Elevator to the Gallows (1958)

Elevator to the Gallows (1958), directed by Louis Malle.

The perfect murder: arranged by the lovers to kill the husband, an influential arms dealer. The murderer is an ex-commando and can handle himself, so what can go wrong? Well, during his getaway the elevator could lose power and a young joyriding couple could steal his car and commit crimes using his name.

When he doesn't make the rendezvous, haunted-eyed Jeanne Moreau wanders the rainy streets like a tightly wrapped madwomen, seeking the lover she suspects has betrayed her.

The director's first feature film, this is a dandy little crime thriller. It combines the elements of "what else can go wrong?" and "will they get away with it?" with that very French stylish yet bleak look at modernity.

As with Frankenheimer's The Train (1964) I am fascinated with the physical details they were willing to put into films in that era: automobile controls and engines, cameras and darkroom procedures. Today it's push-button computer magic, all just made up.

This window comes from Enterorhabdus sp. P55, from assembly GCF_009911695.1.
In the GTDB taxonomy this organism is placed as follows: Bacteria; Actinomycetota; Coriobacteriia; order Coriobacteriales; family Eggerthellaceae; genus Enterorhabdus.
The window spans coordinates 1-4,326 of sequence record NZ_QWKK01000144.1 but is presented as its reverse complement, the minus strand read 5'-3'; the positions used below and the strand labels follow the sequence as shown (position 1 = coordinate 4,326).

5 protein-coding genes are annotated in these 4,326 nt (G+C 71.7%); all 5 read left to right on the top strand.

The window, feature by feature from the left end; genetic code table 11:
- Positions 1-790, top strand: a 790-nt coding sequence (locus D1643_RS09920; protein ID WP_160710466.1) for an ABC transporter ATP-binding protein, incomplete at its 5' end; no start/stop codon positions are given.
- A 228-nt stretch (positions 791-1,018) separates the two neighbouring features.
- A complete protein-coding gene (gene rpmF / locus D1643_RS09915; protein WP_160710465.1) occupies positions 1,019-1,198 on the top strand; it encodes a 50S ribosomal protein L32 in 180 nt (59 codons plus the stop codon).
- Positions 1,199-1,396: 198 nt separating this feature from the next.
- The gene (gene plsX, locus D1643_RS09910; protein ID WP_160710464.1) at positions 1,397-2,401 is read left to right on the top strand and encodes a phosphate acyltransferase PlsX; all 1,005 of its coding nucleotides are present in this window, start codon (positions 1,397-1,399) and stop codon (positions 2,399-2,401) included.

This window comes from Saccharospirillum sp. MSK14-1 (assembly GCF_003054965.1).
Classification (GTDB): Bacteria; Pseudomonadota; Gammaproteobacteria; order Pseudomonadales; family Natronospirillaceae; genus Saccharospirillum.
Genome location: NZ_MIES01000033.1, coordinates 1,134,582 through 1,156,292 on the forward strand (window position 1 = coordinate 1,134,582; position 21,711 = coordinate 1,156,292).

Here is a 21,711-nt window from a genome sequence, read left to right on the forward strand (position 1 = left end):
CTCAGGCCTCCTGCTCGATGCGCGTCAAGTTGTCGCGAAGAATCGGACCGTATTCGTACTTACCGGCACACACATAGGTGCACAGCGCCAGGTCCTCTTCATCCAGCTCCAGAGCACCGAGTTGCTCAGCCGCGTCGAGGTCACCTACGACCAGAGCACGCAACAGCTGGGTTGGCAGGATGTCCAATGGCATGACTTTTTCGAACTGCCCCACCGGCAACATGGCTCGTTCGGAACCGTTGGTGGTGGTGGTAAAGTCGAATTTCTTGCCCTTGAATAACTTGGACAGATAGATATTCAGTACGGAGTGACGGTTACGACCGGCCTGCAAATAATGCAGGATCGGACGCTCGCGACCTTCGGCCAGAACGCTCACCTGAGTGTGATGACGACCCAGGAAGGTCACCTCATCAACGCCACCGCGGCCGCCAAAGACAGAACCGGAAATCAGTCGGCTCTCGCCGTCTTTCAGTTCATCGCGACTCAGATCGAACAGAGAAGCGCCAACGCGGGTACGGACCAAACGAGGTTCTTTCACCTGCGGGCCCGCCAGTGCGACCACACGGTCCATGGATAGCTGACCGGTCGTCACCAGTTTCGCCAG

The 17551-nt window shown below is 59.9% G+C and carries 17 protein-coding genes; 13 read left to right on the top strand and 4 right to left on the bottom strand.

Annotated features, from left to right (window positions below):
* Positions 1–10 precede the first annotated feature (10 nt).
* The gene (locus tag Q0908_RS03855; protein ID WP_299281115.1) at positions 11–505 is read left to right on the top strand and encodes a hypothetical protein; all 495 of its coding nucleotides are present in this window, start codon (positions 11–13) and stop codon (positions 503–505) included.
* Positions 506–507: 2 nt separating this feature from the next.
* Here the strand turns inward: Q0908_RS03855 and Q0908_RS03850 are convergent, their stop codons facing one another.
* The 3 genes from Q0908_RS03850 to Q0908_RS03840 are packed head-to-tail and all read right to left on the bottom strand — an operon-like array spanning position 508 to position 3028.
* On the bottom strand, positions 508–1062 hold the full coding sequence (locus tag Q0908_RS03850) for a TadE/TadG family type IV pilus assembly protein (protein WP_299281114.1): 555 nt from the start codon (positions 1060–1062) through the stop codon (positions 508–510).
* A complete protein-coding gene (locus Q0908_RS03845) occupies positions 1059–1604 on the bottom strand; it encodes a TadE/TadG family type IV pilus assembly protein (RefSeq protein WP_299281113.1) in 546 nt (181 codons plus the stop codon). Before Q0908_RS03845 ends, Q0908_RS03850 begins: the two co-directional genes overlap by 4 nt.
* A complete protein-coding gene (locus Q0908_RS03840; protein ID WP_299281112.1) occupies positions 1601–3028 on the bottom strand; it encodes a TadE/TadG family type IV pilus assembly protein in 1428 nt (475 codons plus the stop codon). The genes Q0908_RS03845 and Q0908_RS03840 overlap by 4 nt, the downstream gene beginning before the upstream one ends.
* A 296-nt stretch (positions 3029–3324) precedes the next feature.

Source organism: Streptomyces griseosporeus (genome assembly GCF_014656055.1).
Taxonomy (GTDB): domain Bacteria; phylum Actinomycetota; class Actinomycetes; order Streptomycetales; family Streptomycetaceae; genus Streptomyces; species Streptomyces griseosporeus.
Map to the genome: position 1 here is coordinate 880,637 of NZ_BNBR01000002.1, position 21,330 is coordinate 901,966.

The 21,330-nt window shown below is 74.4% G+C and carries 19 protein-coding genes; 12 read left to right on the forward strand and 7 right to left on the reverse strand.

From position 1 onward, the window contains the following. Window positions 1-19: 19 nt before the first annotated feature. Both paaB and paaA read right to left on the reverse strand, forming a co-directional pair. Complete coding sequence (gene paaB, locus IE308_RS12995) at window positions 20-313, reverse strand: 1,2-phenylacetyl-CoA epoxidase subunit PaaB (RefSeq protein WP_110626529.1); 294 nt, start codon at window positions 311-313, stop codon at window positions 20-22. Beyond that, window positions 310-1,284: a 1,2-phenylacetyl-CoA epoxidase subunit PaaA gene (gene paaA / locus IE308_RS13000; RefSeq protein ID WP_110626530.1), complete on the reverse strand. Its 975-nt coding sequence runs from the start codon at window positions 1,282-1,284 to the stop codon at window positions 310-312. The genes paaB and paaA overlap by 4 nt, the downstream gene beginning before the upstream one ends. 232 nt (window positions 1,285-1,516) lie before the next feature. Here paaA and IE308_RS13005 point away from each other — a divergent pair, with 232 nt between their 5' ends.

Great views of Paris cars and streets and the highways and motels in the country.

Score written and performed by Miles Davis. Quoting the wikipedia:


The film's score is considered by many as groundbreaking. The score by Miles Davis has been described by jazz critic Phil Johnson as, "The loneliest trumpet sound you will ever hear, and the model for sad-core music ever since. Hear it and weep".

Available on Criterion DVD.